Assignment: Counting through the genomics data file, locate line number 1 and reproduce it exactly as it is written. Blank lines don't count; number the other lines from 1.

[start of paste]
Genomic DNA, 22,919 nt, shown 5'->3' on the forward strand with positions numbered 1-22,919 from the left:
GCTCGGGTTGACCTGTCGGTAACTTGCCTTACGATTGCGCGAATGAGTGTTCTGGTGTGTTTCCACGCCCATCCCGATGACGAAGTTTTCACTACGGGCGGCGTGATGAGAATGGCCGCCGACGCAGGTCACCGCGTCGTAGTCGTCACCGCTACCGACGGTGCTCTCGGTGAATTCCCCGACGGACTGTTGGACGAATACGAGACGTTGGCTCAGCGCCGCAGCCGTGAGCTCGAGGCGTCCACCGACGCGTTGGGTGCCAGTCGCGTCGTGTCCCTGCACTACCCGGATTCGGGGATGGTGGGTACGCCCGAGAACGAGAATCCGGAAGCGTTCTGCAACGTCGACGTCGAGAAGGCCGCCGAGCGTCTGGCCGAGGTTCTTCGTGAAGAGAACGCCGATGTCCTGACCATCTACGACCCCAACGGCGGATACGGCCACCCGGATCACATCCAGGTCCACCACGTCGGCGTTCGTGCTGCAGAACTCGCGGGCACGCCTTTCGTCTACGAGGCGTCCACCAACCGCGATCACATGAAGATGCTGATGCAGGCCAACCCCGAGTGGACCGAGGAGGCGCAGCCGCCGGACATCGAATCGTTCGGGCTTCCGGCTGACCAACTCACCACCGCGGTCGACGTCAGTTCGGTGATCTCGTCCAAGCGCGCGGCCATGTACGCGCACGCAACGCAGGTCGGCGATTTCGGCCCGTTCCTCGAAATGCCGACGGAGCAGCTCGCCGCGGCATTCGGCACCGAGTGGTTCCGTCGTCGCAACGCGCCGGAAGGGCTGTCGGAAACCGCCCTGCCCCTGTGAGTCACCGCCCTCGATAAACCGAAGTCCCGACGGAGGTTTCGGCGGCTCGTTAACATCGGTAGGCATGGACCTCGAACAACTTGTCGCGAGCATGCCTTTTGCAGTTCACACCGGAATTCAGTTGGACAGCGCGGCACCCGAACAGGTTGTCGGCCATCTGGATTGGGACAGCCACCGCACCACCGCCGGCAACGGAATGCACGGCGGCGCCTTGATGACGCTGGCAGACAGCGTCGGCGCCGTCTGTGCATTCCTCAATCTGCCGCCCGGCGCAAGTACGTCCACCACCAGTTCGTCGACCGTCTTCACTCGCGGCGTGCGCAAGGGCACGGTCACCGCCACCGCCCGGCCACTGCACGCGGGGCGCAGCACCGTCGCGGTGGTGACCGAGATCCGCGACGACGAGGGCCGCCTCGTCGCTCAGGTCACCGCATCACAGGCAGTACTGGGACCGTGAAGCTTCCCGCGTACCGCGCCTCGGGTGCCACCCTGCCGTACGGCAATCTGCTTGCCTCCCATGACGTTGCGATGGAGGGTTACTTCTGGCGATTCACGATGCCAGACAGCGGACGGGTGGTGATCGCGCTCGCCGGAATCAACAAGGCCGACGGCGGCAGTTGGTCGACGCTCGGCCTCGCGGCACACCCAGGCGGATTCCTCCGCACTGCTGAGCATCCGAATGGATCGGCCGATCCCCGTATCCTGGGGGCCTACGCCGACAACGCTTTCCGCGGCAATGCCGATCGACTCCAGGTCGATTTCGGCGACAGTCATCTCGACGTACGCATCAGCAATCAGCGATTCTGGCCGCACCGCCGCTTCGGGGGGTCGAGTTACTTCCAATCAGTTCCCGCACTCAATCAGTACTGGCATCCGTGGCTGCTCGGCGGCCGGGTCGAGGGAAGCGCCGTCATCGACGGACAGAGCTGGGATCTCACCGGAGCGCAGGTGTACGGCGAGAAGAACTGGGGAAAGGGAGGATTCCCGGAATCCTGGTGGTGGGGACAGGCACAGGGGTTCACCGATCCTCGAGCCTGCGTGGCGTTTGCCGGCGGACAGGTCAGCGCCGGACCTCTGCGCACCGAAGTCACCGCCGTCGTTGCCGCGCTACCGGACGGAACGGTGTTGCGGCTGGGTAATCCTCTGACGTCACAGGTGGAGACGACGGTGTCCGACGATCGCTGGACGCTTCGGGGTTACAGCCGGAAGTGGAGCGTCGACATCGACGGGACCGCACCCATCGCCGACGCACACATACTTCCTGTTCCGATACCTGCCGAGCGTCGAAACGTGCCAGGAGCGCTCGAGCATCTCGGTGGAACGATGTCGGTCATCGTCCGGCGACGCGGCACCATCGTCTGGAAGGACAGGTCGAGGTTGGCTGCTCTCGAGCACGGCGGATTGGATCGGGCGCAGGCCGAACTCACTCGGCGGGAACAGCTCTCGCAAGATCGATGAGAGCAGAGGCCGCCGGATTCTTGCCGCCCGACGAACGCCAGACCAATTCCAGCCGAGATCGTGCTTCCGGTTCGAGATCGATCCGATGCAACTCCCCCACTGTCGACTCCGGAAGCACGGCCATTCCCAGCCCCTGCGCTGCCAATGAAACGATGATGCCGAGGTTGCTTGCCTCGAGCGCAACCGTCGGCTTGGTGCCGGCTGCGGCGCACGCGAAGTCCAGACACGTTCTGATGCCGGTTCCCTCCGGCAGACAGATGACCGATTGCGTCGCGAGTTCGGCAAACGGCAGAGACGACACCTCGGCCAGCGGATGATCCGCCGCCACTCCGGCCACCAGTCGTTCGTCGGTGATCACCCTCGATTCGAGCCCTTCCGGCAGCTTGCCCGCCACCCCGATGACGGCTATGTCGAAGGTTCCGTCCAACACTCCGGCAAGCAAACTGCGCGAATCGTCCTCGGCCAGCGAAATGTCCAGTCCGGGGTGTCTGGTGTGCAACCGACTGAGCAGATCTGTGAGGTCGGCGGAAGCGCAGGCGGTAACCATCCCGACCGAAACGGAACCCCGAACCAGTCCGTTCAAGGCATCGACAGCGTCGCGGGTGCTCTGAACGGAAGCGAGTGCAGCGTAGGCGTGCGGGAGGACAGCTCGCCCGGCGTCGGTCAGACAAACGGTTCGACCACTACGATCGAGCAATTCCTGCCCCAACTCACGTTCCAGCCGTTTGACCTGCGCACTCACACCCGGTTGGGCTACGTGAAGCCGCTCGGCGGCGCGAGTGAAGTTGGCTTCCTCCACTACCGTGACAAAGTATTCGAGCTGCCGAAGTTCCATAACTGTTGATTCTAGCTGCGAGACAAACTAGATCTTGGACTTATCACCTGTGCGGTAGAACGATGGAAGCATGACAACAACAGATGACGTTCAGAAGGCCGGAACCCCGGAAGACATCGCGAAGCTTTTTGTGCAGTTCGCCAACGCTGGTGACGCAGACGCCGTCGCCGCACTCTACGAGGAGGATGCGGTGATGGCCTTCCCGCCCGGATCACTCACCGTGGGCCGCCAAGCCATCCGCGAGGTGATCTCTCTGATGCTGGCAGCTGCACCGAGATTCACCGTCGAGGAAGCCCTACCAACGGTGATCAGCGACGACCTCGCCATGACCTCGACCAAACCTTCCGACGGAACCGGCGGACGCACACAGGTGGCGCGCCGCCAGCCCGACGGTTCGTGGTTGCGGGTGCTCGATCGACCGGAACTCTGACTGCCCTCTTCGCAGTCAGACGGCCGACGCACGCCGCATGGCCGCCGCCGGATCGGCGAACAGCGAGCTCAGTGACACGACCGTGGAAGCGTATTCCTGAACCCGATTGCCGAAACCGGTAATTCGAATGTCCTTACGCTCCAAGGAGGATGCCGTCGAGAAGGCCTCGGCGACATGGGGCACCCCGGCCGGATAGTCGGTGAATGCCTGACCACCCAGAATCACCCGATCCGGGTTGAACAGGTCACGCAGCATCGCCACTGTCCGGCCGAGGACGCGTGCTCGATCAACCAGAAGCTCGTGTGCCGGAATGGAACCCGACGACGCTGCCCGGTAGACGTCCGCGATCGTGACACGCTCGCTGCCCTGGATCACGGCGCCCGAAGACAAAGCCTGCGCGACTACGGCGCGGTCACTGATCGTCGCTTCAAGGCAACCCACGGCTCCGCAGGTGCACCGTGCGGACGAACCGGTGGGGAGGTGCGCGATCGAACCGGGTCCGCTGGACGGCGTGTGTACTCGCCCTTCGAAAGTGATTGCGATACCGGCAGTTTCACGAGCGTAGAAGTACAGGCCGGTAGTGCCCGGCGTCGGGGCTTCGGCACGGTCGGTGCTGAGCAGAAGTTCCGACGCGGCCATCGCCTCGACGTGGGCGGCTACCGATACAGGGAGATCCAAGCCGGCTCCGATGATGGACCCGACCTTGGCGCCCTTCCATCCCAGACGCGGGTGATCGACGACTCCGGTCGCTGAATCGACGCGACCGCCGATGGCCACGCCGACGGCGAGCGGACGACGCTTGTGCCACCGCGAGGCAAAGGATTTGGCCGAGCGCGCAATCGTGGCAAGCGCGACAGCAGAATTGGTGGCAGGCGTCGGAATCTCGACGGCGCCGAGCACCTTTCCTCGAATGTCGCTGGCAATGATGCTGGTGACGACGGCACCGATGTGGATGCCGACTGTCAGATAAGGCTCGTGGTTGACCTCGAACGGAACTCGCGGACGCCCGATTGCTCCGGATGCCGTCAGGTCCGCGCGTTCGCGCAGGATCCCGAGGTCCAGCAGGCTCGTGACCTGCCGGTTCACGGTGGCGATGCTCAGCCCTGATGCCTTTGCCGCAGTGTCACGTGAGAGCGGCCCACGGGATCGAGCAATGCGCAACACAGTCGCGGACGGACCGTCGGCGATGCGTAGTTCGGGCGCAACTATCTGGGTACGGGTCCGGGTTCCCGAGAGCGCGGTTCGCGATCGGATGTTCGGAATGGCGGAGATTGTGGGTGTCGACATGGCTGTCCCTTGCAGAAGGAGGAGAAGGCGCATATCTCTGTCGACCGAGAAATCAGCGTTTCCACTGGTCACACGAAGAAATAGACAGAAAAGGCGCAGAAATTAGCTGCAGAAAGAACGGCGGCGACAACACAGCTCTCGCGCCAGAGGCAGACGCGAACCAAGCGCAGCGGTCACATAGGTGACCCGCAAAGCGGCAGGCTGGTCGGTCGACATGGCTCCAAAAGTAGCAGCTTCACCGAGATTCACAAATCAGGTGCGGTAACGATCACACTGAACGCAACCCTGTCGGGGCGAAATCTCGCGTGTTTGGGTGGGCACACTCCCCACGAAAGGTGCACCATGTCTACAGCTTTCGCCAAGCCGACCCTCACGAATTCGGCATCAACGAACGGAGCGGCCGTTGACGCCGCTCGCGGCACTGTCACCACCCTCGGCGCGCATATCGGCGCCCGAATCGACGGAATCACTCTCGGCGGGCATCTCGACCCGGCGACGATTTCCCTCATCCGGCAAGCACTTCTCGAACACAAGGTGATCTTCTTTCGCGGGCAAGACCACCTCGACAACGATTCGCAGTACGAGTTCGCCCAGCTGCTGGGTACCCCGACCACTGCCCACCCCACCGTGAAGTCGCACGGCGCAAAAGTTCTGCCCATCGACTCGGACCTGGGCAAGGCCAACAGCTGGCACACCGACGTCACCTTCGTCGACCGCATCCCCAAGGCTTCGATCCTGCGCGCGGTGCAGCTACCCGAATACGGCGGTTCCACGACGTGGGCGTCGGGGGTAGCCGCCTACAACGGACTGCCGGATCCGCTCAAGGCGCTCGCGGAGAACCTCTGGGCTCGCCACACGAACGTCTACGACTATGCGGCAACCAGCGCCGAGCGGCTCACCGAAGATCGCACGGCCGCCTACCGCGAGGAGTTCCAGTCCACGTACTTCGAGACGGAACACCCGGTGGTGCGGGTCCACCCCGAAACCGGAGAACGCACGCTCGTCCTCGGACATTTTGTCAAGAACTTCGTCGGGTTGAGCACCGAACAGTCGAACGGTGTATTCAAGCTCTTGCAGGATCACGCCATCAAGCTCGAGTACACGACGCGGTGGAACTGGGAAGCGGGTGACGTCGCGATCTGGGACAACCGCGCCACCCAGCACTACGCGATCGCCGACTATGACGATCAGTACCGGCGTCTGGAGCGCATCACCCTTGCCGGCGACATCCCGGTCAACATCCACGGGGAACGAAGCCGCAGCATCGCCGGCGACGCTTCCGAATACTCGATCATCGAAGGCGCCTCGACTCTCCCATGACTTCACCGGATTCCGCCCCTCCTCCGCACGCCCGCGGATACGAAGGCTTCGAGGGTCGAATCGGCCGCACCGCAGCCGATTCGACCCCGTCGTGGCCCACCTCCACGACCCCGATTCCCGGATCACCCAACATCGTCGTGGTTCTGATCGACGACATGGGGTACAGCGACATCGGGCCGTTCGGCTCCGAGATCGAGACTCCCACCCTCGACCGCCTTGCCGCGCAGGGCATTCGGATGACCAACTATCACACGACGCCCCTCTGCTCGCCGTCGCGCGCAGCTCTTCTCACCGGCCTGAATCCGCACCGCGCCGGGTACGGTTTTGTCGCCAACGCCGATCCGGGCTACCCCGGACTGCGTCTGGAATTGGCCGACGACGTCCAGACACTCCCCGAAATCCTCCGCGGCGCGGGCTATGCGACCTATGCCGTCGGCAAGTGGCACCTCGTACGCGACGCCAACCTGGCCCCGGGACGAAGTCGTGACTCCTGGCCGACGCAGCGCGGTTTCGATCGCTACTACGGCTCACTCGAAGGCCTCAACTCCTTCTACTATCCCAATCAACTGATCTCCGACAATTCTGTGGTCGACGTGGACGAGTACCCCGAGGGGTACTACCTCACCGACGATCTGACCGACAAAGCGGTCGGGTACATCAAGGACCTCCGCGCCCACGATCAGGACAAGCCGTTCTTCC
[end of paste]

Genomic DNA, 22,919 nt, shown 5'->3' on the forward strand with positions numbered 1-22,919 from the left: